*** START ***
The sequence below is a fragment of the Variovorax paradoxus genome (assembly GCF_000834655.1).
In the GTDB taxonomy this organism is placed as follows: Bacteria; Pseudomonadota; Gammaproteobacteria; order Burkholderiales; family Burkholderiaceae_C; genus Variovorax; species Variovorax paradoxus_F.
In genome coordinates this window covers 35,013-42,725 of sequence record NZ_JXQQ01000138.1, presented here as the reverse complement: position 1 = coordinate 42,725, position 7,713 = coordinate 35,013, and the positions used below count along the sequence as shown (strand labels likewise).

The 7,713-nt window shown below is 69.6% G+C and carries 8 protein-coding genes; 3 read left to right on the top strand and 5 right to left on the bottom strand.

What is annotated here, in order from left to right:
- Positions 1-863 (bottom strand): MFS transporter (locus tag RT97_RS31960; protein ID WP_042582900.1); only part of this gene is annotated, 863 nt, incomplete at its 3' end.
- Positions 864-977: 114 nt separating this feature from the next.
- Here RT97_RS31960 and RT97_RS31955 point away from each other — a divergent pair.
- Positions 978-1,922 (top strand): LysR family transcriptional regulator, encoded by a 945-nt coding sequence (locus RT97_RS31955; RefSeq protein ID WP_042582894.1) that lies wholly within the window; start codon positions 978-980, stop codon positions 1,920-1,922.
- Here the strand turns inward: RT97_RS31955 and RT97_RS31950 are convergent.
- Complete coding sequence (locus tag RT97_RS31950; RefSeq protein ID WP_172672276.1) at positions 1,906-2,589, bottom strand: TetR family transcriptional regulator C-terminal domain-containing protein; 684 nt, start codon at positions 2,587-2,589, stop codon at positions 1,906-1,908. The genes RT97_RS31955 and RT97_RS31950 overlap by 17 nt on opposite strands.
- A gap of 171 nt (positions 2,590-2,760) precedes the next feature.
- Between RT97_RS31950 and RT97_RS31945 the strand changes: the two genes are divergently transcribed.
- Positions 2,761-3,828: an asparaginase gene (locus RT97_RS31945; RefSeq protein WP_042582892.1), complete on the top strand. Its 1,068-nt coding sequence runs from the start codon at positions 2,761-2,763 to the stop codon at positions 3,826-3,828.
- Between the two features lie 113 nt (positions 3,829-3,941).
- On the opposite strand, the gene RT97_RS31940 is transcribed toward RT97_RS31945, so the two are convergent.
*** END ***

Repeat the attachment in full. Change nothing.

The sequence below is a fragment of the Variovorax paradoxus genome (assembly GCF_000834655.1).
In the GTDB taxonomy this organism is placed as follows: Bacteria; Pseudomonadota; Gammaproteobacteria; order Burkholderiales; family Burkholderiaceae_C; genus Variovorax; species Variovorax paradoxus_F.
In genome coordinates this window covers 35,013-42,725 of sequence record NZ_JXQQ01000138.1, presented here as the reverse complement: position 1 = coordinate 42,725, position 7,713 = coordinate 35,013, and the positions used below count along the sequence as shown (strand labels likewise).

The 7,713-nt window shown below is 69.6% G+C and carries 8 protein-coding genes; 3 read left to right on the top strand and 5 right to left on the bottom strand.

What is annotated here, in order from left to right:
- Positions 1-863 (bottom strand): MFS transporter (locus tag RT97_RS31960; protein ID WP_042582900.1); only part of this gene is annotated, 863 nt, incomplete at its 3' end.
- Positions 864-977: 114 nt separating this feature from the next.
- Here RT97_RS31960 and RT97_RS31955 point away from each other — a divergent pair.
- Positions 978-1,922 (top strand): LysR family transcriptional regulator, encoded by a 945-nt coding sequence (locus RT97_RS31955; RefSeq protein ID WP_042582894.1) that lies wholly within the window; start codon positions 978-980, stop codon positions 1,920-1,922.
- Here the strand turns inward: RT97_RS31955 and RT97_RS31950 are convergent.
- Complete coding sequence (locus tag RT97_RS31950; RefSeq protein ID WP_172672276.1) at positions 1,906-2,589, bottom strand: TetR family transcriptional regulator C-terminal domain-containing protein; 684 nt, start codon at positions 2,587-2,589, stop codon at positions 1,906-1,908. The genes RT97_RS31955 and RT97_RS31950 overlap by 17 nt on opposite strands.
- A gap of 171 nt (positions 2,590-2,760) precedes the next feature.
- Between RT97_RS31950 and RT97_RS31945 the strand changes: the two genes are divergently transcribed.
- Positions 2,761-3,828: an asparaginase gene (locus RT97_RS31945; RefSeq protein WP_042582892.1), complete on the top strand. Its 1,068-nt coding sequence runs from the start codon at positions 2,761-2,763 to the stop codon at positions 3,826-3,828.
- Between the two features lie 113 nt (positions 3,829-3,941).
- On the opposite strand, the gene RT97_RS31940 is transcribed toward RT97_RS31945, so the two are convergent.